Hank Cochran, RIP
Let me clip publicist Martha Moore’s official press release first, and then, below, I’ll add a bit of my own.
Songwriting Legend Hank Cochran Passes Away
Last night, Jamey Johnson, Billy Ray Cyrus and Buddy Cannon dropped by to sing songs with Hank, and this morning the legendary songwriter was surrounded by family and friends when he passed away at his Hendersonville, Tennessee home. A private, family memorial will be held in the near future, and a public service will follow. Details will be forthcoming.
The family asks that you respect their privacy at this time and, in lieu of flowers, request those wishing to honor Hank make donations to the Nashville Songwriters Hall of Fame Foundation.
Hank was inducted in to the Nashville Songwriters Association International Hall of Fame by unanimous vote in 1974, and was honored by B.M.I. in June 2009 for his six-decade long career of hits, that includes country classics: “I Fall To Pieces,” “Make The World Go Away,” “Ocean Front Property,” “The Chair” and “Don’t You Ever Get Tired Of Hurting Me.”
If you search the ND archives, you’ll find a Q&A I did with Hank Cochran some years back, out at that same Hendersonville home. I may have the sequence wrong, but it seems like I had actually met him a bit before that, at a Ray Price session on Music Row.
Which is a bit of a story. Ray Price was signed to Justice Records at the time, and the label head Randall Jamail had produced a nice, orchestral album on Ray that was yet to be released. As the story goes in my memory, Ray had a friend who was a lumber baron of some sort. Somehow Ray ended up being loaned an outboard motor or a boat or two outboard motors or some such, and the lumber baron decided his son needed to get into the music business and/or his daughter needed to be a country music star.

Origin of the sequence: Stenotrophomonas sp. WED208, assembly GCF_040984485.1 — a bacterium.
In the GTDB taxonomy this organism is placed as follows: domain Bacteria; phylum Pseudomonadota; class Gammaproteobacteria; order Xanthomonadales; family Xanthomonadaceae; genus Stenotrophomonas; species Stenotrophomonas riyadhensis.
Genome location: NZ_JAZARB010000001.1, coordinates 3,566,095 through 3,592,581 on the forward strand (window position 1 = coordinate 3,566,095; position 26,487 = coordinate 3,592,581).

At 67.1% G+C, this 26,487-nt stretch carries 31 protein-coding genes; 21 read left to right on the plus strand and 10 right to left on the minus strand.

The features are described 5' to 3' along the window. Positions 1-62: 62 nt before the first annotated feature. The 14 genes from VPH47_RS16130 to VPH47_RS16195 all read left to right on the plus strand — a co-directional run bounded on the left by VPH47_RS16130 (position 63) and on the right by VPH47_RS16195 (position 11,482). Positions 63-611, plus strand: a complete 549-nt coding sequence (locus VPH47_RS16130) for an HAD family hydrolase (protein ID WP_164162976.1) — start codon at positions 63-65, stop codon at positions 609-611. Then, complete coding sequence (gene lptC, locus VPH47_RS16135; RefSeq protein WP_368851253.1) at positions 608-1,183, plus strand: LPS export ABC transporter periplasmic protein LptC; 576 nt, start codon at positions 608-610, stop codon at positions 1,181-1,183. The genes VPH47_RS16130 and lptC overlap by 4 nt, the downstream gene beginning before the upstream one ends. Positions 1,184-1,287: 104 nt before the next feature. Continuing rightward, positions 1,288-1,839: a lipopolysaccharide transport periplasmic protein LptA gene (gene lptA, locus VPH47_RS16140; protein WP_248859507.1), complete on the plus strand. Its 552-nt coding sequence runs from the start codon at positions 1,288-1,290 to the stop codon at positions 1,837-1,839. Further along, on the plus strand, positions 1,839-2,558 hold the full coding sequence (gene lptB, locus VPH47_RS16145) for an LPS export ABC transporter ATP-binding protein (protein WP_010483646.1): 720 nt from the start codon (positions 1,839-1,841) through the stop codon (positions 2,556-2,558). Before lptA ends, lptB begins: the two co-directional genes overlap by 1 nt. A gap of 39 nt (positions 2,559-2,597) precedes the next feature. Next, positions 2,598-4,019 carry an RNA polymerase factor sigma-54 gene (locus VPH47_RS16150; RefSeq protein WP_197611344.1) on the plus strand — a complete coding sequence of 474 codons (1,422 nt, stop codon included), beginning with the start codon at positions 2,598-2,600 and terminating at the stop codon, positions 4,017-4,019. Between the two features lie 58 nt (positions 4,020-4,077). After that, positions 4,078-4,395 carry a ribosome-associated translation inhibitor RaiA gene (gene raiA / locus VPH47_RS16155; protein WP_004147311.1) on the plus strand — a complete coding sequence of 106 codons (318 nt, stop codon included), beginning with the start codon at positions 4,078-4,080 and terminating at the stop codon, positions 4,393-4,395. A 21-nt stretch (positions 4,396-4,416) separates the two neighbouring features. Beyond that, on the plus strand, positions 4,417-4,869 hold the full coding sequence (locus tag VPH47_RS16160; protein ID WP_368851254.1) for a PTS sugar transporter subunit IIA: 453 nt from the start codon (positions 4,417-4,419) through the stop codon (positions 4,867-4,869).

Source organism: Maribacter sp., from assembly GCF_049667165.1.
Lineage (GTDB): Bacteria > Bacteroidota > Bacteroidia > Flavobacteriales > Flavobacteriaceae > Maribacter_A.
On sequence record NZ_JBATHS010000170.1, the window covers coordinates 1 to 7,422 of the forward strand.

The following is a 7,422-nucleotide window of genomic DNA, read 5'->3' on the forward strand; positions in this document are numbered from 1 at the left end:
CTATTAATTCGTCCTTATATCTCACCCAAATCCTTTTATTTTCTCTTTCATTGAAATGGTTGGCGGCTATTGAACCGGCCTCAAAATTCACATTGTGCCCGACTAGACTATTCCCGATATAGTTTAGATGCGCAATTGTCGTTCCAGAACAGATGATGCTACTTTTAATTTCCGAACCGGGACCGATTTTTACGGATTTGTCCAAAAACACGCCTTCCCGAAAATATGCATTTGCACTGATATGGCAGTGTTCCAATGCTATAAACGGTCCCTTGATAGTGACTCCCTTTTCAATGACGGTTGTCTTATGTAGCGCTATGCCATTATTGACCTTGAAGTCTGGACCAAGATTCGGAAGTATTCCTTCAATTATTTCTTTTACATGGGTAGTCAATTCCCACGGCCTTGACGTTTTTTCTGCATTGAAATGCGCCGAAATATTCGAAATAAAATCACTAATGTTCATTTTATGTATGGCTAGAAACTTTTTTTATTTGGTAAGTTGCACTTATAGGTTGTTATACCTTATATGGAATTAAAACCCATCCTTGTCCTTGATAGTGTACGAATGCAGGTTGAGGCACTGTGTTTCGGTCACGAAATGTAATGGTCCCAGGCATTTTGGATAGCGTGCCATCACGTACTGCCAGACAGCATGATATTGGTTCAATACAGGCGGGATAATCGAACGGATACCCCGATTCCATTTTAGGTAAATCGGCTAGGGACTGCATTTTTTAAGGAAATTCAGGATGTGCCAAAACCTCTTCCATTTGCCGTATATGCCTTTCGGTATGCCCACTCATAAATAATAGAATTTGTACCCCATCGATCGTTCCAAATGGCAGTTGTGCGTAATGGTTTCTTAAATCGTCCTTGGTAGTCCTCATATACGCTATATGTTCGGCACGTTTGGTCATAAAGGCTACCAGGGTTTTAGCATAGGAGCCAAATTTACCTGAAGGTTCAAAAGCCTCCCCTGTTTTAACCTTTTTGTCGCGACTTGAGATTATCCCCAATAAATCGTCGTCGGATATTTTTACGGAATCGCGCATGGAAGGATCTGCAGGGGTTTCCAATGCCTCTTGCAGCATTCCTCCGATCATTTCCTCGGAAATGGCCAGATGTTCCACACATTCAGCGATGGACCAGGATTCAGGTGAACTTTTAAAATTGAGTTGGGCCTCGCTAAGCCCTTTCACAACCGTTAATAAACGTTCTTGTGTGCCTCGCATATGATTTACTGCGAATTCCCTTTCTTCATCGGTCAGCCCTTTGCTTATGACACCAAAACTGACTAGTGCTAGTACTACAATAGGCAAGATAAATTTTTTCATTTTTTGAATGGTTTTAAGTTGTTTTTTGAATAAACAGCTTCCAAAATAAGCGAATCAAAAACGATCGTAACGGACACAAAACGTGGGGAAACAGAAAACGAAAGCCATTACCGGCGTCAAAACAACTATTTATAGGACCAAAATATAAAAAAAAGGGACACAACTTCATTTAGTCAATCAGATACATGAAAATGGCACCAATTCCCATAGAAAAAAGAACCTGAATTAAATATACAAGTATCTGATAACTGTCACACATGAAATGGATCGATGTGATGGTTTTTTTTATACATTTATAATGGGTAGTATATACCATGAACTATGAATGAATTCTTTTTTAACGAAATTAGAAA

So somehow it was decided that Ray Price would record an album for this guy. Since Price was signed to Justice, Jamail produced the sessions at what was then Ocean Way Nashville, an old church. Expensive studio. Expensive session, all around. The album, needless to say, never came out. Or if it did, I’d really love to know about it.
Randall insisted I go on Price’s bus to meet the great man, and then allowed me to sit in part of a session before they broke for dinner. This great frog of a fellow beat me in the door, all Hawaiian shirt and flip flops and skinny white legs, and somehow I gleaned that this was Hank Cochran. He had songs to pitch — directly — to Ray Price, and he was as excited as a teenager, as if he’d never had a hit in his life.
I felt out of place, but, then, I usually do.
But the more I’ve thought about it, the more tickled I am that Hank Cochran, with all those hits and all that money owed to the IRS and all the rest of it, the more tickled I am that he was excited that hot summer afternoon that Ray Price might cut one of his songs, even though it was for a record which would never come out.
I am quite certain I didn’t know nearly enough to elicit a more than passable Q&A with Hank, but he was a nice man, at least to me. And a hell of a songwriter. His health has been rocky, and I’ll pass all possible comments about the presence of Billy Ray Cyrus. Friends are friends, don’t judge.